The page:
This post is an adaptation of a project by students Ashley Clark and Mason Wells for Professor Lorlene Hoyt’s course on Community Development, Planning and Politics
Maria Hernandez stood up from her seat and scanned the room full of senior year Berkeley planning students. Maria’s presence was magnetic. She was the kind of person you never forget meeting and everyone in the drafty classroom was captivated by her presence. Unimpressed by these students’ presentation and first findings, she spoke passionately about her community and family. Her heartfelt dedication to Washington was immediately apparent and it became an inspiration for the students. Acutely aware of the resources and legitimacy Berkeley planning students could provide, Maria successfully rallied the group to rededicate themselves to the project. For the rest of 2014, the energized students would continue working alongside the network of neighborhood mothers known as Madre a Madre.
The Washington Neighborhood is 0.236 square miles and has a population of just over 4,000 people (City Data). Two major freeways intersect at its northwesterly corner, cutting it off from the downtown and surrounding communities. Central to the neighborhood is Washington Elementary School. It is a gathering place for not only students, but also parents and siblings. Parents view it as a safer place than nearby parks (Burga, 2015). The neighborhood is in an old part of San Jose and its housing stock is primarily single-family homes built before 1939. 59.6% of residents have less than a high school level of education.
Washington is largely a Latin@ immigrant community and many residents are undocumented. The county’s current deportation policy reflects its history with immigrants, who have been around since at least the 1940s. (San Jose Mercury News 1948). It has declared itself a sanctuary and will not turn those who are undocumented over to the federal government. The role of the school has changed in the neighborhood from a place that instills American beliefs and culture, to one that embraces diversity. For example, the school has made it a priority to include the mothers by issuing all correspondence in Spanish and English. The school also plays a large role as public space that creates opportunities for organizations and institutions to connect with families that live and work in the neighborhood.
James DeFilippis and Susan Saegert argue that “communities are places of interdependence, even if that interdependence can be limited and not always beneficial to everyone involved” (1). In Washington this interdependence can be found in the connections between local universities, nonprofits and community-based organizations that are working as community developers. The school plays a strategic role in the coordination of these connections. For example, Santa Clara University has two programs that focus on Washington Elementary and the surrounding neighborhood. The Leavey School of Business has a program called the Neighborhood Prosperity Initiative and the Ignatian Center for Jesuit Education has its Thriving Neighborhoods program. Both programs are designed so students can gain valuable field experience while providing resources for the community . As it stands, the university, the students and the community all gain from these relationships and programs. There are not only institutions working from outside the neighborhood, but from within Washington Elementary School as well.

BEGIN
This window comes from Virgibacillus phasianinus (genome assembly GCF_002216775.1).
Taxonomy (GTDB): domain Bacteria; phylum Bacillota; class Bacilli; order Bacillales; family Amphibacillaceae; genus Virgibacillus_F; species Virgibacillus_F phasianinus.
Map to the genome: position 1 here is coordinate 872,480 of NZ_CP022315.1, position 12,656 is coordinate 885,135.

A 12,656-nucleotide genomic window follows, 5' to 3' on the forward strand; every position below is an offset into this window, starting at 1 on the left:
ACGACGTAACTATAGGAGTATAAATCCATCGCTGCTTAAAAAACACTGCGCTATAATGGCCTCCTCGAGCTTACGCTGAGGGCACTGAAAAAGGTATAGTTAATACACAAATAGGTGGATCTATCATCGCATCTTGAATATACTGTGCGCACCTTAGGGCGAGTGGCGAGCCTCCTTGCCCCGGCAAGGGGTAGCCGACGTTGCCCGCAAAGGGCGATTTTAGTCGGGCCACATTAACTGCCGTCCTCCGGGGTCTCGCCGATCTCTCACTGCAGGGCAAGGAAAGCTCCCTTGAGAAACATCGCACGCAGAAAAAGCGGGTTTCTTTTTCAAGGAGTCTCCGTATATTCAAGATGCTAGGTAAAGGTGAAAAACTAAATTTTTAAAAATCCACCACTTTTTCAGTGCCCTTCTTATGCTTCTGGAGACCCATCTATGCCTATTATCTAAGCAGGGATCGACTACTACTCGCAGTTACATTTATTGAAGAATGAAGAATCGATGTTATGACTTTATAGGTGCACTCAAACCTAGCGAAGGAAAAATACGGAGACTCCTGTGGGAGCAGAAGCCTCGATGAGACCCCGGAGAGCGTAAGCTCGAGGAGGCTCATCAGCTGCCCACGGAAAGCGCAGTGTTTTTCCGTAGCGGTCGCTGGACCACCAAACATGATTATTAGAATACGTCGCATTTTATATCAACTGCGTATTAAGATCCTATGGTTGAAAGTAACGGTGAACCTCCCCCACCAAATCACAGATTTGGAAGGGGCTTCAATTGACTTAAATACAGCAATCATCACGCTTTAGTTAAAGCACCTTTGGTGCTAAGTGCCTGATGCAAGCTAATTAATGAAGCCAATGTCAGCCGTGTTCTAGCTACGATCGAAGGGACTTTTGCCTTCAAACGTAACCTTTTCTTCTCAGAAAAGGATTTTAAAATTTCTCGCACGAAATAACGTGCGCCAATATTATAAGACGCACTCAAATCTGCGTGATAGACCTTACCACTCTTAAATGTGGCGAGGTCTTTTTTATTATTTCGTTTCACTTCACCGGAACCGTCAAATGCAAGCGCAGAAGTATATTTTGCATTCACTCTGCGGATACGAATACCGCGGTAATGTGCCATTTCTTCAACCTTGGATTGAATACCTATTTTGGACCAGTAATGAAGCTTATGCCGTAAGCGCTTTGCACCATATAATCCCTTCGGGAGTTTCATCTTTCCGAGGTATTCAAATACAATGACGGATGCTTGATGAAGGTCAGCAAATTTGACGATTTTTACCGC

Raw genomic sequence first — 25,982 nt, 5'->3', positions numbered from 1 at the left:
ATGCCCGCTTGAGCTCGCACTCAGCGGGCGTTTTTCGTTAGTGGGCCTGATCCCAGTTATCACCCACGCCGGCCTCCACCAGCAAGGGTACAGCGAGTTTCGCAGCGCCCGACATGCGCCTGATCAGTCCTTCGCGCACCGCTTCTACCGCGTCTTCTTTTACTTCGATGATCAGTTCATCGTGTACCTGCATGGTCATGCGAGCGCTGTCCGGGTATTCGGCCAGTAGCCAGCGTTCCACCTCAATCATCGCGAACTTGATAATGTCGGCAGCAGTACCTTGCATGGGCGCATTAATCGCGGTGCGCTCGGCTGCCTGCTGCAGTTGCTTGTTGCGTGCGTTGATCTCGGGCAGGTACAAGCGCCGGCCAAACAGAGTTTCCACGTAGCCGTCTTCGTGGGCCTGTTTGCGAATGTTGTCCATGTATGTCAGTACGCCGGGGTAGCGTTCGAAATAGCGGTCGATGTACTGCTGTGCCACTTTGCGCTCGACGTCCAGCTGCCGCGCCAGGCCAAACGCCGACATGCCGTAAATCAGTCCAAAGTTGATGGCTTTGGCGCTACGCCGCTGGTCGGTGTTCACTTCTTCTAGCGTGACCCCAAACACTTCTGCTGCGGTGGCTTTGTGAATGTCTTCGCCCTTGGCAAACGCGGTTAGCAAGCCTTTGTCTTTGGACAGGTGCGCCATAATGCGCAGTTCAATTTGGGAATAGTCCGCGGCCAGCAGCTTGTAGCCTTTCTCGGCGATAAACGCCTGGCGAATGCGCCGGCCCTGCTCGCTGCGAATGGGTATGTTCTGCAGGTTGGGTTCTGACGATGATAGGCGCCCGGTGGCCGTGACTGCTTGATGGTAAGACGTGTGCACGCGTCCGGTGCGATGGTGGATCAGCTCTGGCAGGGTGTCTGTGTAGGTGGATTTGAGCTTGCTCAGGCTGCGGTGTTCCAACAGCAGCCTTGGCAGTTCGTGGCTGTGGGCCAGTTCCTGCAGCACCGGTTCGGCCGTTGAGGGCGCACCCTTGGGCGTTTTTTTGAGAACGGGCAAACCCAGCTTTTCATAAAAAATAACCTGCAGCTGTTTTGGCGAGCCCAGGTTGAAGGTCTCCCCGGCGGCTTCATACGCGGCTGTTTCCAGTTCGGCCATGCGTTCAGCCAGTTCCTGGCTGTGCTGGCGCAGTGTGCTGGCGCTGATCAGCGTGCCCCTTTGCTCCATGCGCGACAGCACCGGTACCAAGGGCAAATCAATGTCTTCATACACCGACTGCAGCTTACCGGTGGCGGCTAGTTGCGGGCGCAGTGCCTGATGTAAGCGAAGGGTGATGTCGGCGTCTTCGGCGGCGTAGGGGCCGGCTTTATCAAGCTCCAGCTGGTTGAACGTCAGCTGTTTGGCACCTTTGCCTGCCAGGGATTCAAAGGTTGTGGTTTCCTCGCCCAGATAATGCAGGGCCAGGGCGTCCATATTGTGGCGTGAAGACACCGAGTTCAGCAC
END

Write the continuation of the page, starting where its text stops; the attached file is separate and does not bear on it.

Madre a Madre
Madre a Madre, a weekly discussion group for mothers at Washington Elementary School, covered topics from helping students in school to working on issues of self-esteem and stress. Beronica, one of more than 40 mothers in the group, describes the many benefits she derives from her participation in this community:
Yo me siento muy contenta de tener estos programas en la Escuela Washington porque nos sirven de mucho. A mí en lo personal me ha servido asistir a las juntas de Madre a Madre porque he aprendido a como ayudar a mis hijos en sus estudios y como ser con ellos. Todos los programas que nos han ofrecido son de mucha ayuda para saber sobre nuestros derechos. A saber que todos los niños tienen sentimientos y que hay que saber escucharlos sobre lo que les pasa. También me ha ayudado a estar informada sobre todo lo que pasa en la escuela y mientras pueda voy a seguir viniendo para aprender y poder lograr a que mis hijos salgan adelante ya que siempre los voy a apoyar.
I feel very fortunate to have a program like this in Washington elementary because it is giving me a lot. Personally, to come to the (?) Madre a Madre meeting has helped me because I have learned how to help my kids in their studies and how to be more with them. All the programs that have been offered to us are of a great help to understand our rights. It has helped me to understand that all kids have feelings and that we need to learn to listen to them about what is happening in their lives. It has also helped me to inform myself about everything that is happening at school, and while I can, I will keep coming to learn how to help my children move forward because I will always be by their side. (translated from Spanish by Carlos Iñigo)